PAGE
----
Mexico stands out in the 2022 World Taekwondo Championships in Guadalajara


There were upsets galore as the best taekwondo athletes gathered in Mexico, with crucial Paris 2024 Olympic points at stake.

Young and upcoming talents dealt a huge blow to some of the pre-event favorites targeting maximum Olympics qualifying points in Guadalajara.

Olympic and seasoned world medallists couldn’t last long as they competed at the Centro Acuatico CODE Metropolitano, while some of the stars from the 2022 Grand Prix had their winning streaks broken in Mexico.

Mexico had one of their best-ever World Championships, winning three gold, and a total of six medals, their highest ever from one major global tournament.

Before the 2022 event, the South Americans had won only won four medals in 24 previous World Championships, including that of legendary Mexican fighter Maria Espinoza who lined up for the final time in Guadalajara.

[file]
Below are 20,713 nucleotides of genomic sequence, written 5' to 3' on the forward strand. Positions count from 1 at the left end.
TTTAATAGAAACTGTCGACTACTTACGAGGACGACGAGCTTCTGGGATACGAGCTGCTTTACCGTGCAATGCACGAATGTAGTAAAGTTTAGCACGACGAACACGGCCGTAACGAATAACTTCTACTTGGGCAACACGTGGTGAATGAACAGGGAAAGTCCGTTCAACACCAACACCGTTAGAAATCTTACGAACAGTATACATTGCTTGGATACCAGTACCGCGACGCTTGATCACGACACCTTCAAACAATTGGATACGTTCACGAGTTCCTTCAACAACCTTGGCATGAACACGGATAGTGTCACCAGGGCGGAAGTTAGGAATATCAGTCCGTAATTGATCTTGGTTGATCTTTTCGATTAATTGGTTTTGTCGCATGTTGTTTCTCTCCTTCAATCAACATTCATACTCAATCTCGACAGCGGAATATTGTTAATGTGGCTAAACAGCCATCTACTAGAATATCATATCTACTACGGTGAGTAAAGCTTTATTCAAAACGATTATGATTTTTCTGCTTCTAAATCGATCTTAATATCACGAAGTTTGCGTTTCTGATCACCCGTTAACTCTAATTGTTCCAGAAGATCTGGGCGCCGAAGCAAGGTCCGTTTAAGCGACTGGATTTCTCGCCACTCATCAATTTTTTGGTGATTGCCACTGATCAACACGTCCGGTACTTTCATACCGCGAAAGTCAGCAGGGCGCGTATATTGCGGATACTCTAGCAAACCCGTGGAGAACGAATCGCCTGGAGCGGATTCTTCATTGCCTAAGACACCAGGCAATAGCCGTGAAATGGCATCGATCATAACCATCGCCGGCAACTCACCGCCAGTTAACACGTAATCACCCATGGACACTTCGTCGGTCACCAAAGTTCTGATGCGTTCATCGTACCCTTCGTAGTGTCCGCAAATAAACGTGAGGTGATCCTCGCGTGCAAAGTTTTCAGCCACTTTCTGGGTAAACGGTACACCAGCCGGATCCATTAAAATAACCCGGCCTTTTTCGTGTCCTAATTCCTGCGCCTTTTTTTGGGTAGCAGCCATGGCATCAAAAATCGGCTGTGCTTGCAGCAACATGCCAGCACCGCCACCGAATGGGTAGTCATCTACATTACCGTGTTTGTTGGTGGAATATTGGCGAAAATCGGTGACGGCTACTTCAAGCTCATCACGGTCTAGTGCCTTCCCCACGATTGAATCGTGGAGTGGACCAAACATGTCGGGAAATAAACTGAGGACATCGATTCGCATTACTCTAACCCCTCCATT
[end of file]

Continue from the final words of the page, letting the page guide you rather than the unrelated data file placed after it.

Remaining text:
The Olympic and world champion nicknamed the ‘Fist of Fury’ announced her retirement during the event aged 34 and will be pleased by the rise of the youngsters looking to emulate her success in the sport.

One of those is Leslie Soltero García, who thrilled the over 5,000 fans packed in the Centro Acuatico Code Metropolitano arena, clinching Mexico’s first gold in Guadalajara, in the women’s 67kg.

It was the career highlight for the 21-year-old, who won bronze at the Buenos Aires 2018 Youth Olympic Games and is a two-time medallist in the Pan American Games.

Barely 24 hours later, the crowds roared again as Daniela Paola Souza Naranjo, who had edged out Olympic and world champion Panipak Wongpattanakit of Thailand, beat China’s Qing Guo, for the women’s 49kg title.

Naranjo, 23, was also the Championships Most Valuable Player (women).

Carlos Sansores delivered the third gold for Mexico in the men’s 87kg after holding off Spain’s top-ranked Ivan Garcia Martinez in the final.

The hosts topped the medal standings with three gold medals, a silver and two bronze medals ahead of the People’s Republic of China and South Korea.


The Guadalajara Post